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Healing work in Haiti

Recorder/Paul Franz
Nurse Practitioner Lauren Fox in her West County offices.

Recorder/Paul Franz Nurse Practitioner Lauren Fox in her West County offices. Purchase photo reprints »

SHELBURNE FALLS — The first time nurse practitioner/homeopath Lauren Fox of West County Physicians went to Haiti was six months after the catastrophic earthquake hit Port-Au-Prince, a city of about 6 million people.

“People were in emotional and mental shock,” she said. “They needed physical help. People were still walking around in a total daze. Some had lost their homes or their family. Some didn’t even know where they are.”

“It has evolved since then,” Fox said.

Fox has been to Haiti three times since the 2010 earthquake, as a volunteer with Homeopaths Without Borders (HWB), a group that offers both homeopathic treatment and training in the use of homeopathic medicine.

Fox spent a week in early September both treating patients and helping train the first group of 15 students who are to graduate from HWB’s “Fundamentals Program,” a curriculum in homeopathic therapeutics. According to Fox, the students include nurses, medical students, pharmacists and a couple of community workers. She said the students spent 90 hours in a classroom and under supervision in a clinic setting.

“We’re going to move this teaching project to another part of the island, in the mountains where there is no medical practice whatsoever,” she said. “The whole project is to get them to be teaching and to do clinics and run study groups.”

A nurse practitioner for 40 years, Fox was also a home-births midwife for about 20 years. She has been a practitioner of homeopathy, an alternative medical treatment, for 30 years.

“It’s a systematic form of medicine that uses minute doses of natural substances that encourage the body to heal itself,” says Fox. “It’s safe and effective for all ages. It also can be used to stimulate the immune system, she said. “It’s easily learned.”

On her website, Fox explains: “The more individualized this medicine is, the more likely the person will respond with a lasting healing response. ... Guided by sound medical knowledge, the remedies can be utilized together with conventional treatments and drugs.”

Although Fox is busy with her practice in Shelburne Falls and in Florence, she says she treated about 100 people in Haiti over four days in September, at a temporary clinic she and others set up in a remote, hilltop church.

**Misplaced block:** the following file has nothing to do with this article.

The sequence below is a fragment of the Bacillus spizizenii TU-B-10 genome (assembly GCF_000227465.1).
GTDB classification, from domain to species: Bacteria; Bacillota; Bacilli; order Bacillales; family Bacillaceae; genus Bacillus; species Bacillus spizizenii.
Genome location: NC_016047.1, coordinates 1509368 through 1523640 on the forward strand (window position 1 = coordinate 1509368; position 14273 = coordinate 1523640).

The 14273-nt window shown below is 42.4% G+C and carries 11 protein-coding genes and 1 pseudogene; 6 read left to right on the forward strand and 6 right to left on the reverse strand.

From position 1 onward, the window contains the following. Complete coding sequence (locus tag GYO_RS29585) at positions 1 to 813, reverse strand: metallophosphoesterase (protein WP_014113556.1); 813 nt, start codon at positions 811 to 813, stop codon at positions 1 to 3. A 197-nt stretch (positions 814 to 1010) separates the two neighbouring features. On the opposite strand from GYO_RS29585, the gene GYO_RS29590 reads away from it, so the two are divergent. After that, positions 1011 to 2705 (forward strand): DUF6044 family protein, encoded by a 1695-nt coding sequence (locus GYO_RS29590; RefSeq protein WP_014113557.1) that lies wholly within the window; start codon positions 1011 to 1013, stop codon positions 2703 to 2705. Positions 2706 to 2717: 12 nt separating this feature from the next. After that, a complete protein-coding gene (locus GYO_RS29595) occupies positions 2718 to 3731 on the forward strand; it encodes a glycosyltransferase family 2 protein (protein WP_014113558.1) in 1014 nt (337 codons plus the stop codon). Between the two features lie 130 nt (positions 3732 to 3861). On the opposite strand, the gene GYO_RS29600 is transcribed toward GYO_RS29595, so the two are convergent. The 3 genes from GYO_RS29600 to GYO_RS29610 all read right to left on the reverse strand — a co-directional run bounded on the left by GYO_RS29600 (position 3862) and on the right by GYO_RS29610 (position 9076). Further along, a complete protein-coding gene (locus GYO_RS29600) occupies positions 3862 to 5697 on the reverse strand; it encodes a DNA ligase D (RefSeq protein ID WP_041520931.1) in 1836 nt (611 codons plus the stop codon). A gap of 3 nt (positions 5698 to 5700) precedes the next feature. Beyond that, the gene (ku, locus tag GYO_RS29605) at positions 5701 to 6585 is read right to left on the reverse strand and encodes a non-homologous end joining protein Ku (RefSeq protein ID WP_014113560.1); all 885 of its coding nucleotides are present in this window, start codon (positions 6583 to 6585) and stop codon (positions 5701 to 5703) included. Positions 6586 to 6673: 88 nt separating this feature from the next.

“Before the earthquake, there were 300 hospitals and clinics in Port-au-Prince,” she said. “Now there are about 100. Not to mention all the people outside of the city that have no access to health care.”

When Homeopaths Without Borders sets up temporary clinics, people learn about the clinics through word-of-mouth.

“The last time, we were in a school with a big courtyard,” she said. “There’s no advertising, but the word got out to the neighborhood and they all came. They waited out in the hot sun for hours just to see us.”

In these makeshift clinics, a dispensary is set up, and the available homeopaths, like Fox, have about 15 minutes per patient. With the shortage of medical providers in Haiti, those seeking help even include gravely ill people, with malaria or with the AIDS virus.

“Their main complaints are headache, muscular/skeletal problems, eye problems, digestion, reflux,” she said. “They are chronically malnourished,” she said. “Many have severe anemia.”

Fox said that HWB organization has several obstacles to overcome in Haiti. One of them is to find a pharmacy to partner with, so that homeopathic remedies can be shipped to Haiti. Fox said the group has to bring their supplies whenever they go to Haiti.

Another challenge is fundraising. Fox says she and other educator/supervisor homeopaths get small stipends from grants, “but when the grants aren’t there, we’re all volunteers,” she said. “There are transportation costs (within Haiti), we have to feed the students — because they’re struggling ...then pay for getting ourselves there.”

When asked if conditions in Haiti have changed since her first visit, Fox says conditions have improved, but more improvement is needed. “The roads are better,” she said. “There are more repaired houses. The rubble is much less, and there are many, many, many less tent cities. When I first went, they were everywhere.”

“It’s a lot better, but there’s still a long way to go. There seems to be less aid coming in than when I first came.”

She said the two planes per day that come to Port-au-Prince are half-full. Right after the earthquake, she said, “They were packed with people.”

When asked what keeps her going back to Haiti, she replied, “The beauty is in the people, in their smiles, in their gratitude. There’s something extraordinarily charming about many of the Haitians that I’ve met,” she said. “The children are just pure joy, and I have something that I think could be useful to them.”

Fox said she is going back to Haiti in February. If funds for a new program have been raised, she may be working with child-birthing attendants, to teach them homeopathic remedies for use during pregnancy, labor and postpartum. She said the infant mortality rate in Haiti is very high.

More information can be found at:

homeopathswithoutborders-na.org

You can reach Diane Broncaccio at:

dbronc@recorder.com
or (413) 772-0261, ext. 277

People who enjoy science in their lives might want to read http://scienceblogs.com/insolence/2011/07/06/homeopathy-in-haiti-a-year-and-a-half-la/ about the harm homeopaths have caused in Haiti. It's not shocking, since homeopathy remedies have never performed better than placebos. A decent thing to do would be to send the insane amounts of clean water needed to produce homeopathic 'medicines' instead of the magic fairy water itself.

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